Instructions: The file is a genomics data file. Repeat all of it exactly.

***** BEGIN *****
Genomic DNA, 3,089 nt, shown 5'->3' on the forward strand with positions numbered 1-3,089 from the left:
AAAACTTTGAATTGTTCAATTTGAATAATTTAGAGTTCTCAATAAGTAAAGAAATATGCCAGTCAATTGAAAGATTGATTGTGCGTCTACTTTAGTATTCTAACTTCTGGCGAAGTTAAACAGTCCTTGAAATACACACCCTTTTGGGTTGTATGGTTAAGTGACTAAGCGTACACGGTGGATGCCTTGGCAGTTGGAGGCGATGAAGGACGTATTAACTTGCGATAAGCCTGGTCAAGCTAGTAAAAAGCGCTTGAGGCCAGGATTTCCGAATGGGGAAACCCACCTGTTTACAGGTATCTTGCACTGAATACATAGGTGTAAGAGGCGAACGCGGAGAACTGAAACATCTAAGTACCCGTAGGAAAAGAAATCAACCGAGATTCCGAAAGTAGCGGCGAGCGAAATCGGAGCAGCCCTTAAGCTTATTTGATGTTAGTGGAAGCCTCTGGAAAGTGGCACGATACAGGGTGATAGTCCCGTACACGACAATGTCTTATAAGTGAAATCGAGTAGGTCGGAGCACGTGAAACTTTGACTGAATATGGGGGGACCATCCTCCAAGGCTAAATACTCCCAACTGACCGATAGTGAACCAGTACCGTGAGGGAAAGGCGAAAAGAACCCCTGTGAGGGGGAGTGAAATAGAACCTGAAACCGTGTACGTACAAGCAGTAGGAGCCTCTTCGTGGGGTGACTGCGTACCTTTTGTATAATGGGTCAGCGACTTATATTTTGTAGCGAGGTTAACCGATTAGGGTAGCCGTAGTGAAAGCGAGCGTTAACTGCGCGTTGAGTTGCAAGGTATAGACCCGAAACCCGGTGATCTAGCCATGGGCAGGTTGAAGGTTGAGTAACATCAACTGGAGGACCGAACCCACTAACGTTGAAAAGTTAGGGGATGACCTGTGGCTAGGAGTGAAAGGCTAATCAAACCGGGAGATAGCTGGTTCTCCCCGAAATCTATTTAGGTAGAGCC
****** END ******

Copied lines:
Genomic DNA, 3,089 nt, shown 5'->3' on the forward strand with positions numbered 1-3,089 from the left:
AAAACTTTGAATTGTTCAATTTGAATAATTTAGAGTTCTCAATAAGTAAAGAAATATGCCAGTCAATTGAAAGATTGATTGTGCGTCTACTTTAGTATTCTAACTTCTGGCGAAGTTAAACAGTCCTTGAAATACACACCCTTTTGGGTTGTATGGTTAAGTGACTAAGCGTACACGGTGGATGCCTTGGCAGTTGGAGGCGATGAAGGACGTATTAACTTGCGATAAGCCTGGTCAAGCTAGTAAAAAGCGCTTGAGGCCAGGATTTCCGAATGGGGAAACCCACCTGTTTACAGGTATCTTGCACTGAATACATAGGTGTAAGAGGCGAACGCGGAGAACTGAAACATCTAAGTACCCGTAGGAAAAGAAATCAACCGAGATTCCGAAAGTAGCGGCGAGCGAAATCGGAGCAGCCCTTAAGCTTATTTGATGTTAGTGGAAGCCTCTGGAAAGTGGCACGATACAGGGTGATAGTCCCGTACACGACAATGTCTTATAAGTGAAATCGAGTAGGTCGGAGCACGTGAAACTTTGACTGAATATGGGGGGACCATCCTCCAAGGCTAAATACTCCCAACTGACCGATAGTGAACCAGTACCGTGAGGGAAAGGCGAAAAGAACCCCTGTGAGGGGGAGTGAAATAGAACCTGAAACCGTGTACGTACAAGCAGTAGGAGCCTCTTCGTGGGGTGACTGCGTACCTTTTGTATAATGGGTCAGCGACTTATATTTTGTAGCGAGGTTAACCGATTAGGGTAGCCGTAGTGAAAGCGAGCGTTAACTGCGCGTTGAGTTGCAAGGTATAGACCCGAAACCCGGTGATCTAGCCATGGGCAGGTTGAAGGTTGAGTAACATCAACTGGAGGACCGAACCCACTAACGTTGAAAAGTTAGGGGATGACCTGTGGCTAGGAGTGAAAGGCTAATCAAACCGGGAGATAGCTGGTTCTCCCCGAAATCTATTTAGGTAGAGCC